Max perching in the nest.

Max perching in the nest.

The Nest starts down and left and finishes up the blank white streak.

The Nest starts down and left and finishes up the blank white streak.

Max and Hayden realizing how far we are from the car.

Max and Hayden realizing how far we are from the car.

My flight back to Boston was supposed to leave the following day but my flight was canceled due to the polar vortex thing. This left me an extra day for some sport climbing with my friend Heather. It’s been great having the option of changing up the pace and alternating between sport climbing and bouldering. We spent our day in the Gallery area playing around on some of the classic moderates.  I ended the day by onsighting the Sissy Traverse, a 13b linkup of pretty much all of the routes on the right end of the crag. Psyched to know that I still have some endurance! Sport climbing in the sun was the perfect way to end what has so far been my favorite leg of my trip.

While in Hueco, I realized that my shoulder would not be back in fighting form without some proper recovery and training. I figured it would be a wise decision to fly home for a bit after Red Rocks, regain some psyche, and get back into shape. After almost 3 months on the road, I have some mixed feelings about my experience thus far. Everyone dreams of being able to take off and commit to rock climbing full time. However, it is not as glamorous as many people might imagine and comes with its fair share of ups and downs.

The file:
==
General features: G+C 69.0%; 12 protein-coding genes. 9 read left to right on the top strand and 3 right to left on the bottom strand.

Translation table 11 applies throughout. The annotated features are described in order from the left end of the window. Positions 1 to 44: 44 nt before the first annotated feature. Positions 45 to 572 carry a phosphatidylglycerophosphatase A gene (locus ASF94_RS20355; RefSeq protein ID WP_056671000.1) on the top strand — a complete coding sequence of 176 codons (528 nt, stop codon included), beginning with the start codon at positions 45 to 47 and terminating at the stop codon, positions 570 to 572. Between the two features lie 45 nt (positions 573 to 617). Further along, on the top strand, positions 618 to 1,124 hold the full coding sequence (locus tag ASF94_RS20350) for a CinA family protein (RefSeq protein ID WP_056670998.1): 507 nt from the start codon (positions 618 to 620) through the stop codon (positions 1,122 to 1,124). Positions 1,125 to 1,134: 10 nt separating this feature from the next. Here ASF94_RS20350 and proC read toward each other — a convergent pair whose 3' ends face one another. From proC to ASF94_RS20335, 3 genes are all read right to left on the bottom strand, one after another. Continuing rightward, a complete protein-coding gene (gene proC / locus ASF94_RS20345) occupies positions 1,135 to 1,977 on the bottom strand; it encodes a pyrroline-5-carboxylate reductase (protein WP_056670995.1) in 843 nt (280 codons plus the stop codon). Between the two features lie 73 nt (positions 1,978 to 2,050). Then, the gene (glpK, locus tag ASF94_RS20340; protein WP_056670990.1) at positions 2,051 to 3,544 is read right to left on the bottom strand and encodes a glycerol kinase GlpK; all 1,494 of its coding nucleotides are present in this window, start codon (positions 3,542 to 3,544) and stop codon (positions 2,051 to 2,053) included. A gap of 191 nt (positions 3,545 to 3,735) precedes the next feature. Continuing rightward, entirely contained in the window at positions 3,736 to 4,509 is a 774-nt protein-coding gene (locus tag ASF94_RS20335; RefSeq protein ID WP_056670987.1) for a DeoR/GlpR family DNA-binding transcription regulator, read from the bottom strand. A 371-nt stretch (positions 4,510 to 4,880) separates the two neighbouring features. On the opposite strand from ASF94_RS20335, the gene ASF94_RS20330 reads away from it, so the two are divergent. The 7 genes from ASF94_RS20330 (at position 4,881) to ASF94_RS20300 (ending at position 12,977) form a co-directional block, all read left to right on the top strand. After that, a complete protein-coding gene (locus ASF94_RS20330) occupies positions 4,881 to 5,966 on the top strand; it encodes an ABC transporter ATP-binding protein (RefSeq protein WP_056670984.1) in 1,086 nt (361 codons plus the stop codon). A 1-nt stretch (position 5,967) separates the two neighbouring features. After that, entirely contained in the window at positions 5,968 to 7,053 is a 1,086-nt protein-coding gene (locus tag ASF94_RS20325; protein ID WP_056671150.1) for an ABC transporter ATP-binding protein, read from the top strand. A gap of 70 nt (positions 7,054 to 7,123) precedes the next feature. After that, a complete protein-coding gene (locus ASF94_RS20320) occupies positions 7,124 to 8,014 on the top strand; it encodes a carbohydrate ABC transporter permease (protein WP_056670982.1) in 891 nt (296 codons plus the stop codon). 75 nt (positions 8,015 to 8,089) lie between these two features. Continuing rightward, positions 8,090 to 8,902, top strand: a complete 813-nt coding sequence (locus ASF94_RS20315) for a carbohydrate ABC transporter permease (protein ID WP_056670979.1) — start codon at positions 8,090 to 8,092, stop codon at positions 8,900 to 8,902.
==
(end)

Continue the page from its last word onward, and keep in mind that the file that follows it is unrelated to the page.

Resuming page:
Almost every aspect of this type of trip has two sides. For example, It is hard to complain when have the ability to climb on some of the best routes in the country in some of the most beautiful parts of the United States. However, climbing on rock has always been like a special treat to me. Since it is usually not possible to do it everyday, you learn to appreciate the rare instances when you can make it outdoors, and focus your energy on making the most of your often limited time. Conversely, when you climb outside every single day, I have found that I lost some of that appreciation that I once had. Every day climbing outside just becomes part of a routine rather than a special treat. Furthermore, I’ve found it hard for me to get stronger while on this type of trip. I have improved technically with my climbing, which, arguably is more import than physical strength. However, although I am in no way technically perfect with my climbing, I think I will see greater progress in my climbing only if I become physically stronger.

Throughout the first leg of my trip, I have slowly had to shift my overall goal. Originally, I had the goal of crushing projects across the country. Sounds simple enough, right? I quickly learned that this is not that easy. I began to shift my focus to enjoying the experience as a whole, not just focusing on the climbing. This shift in attitude has made me appreciate what this type of trip has to offer, which is much greater than the temporary satisfaction of sending a hard route. Since beginning of this trip, I’ve gained a much greater appreciation for the people I’ve met, the different cultures I’ve experienced, and the experience of traveling by myself. Nevertheless, living out of your car/tent can be exhausting. So, now is a good time for a break to see my family and friends and get back in shape.

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On an unrelated note, check out this amazing demo reel from Savage Films including a few shots of yours truly. I did some filming with Alex last spring and I can’t wait for the final edit to come out!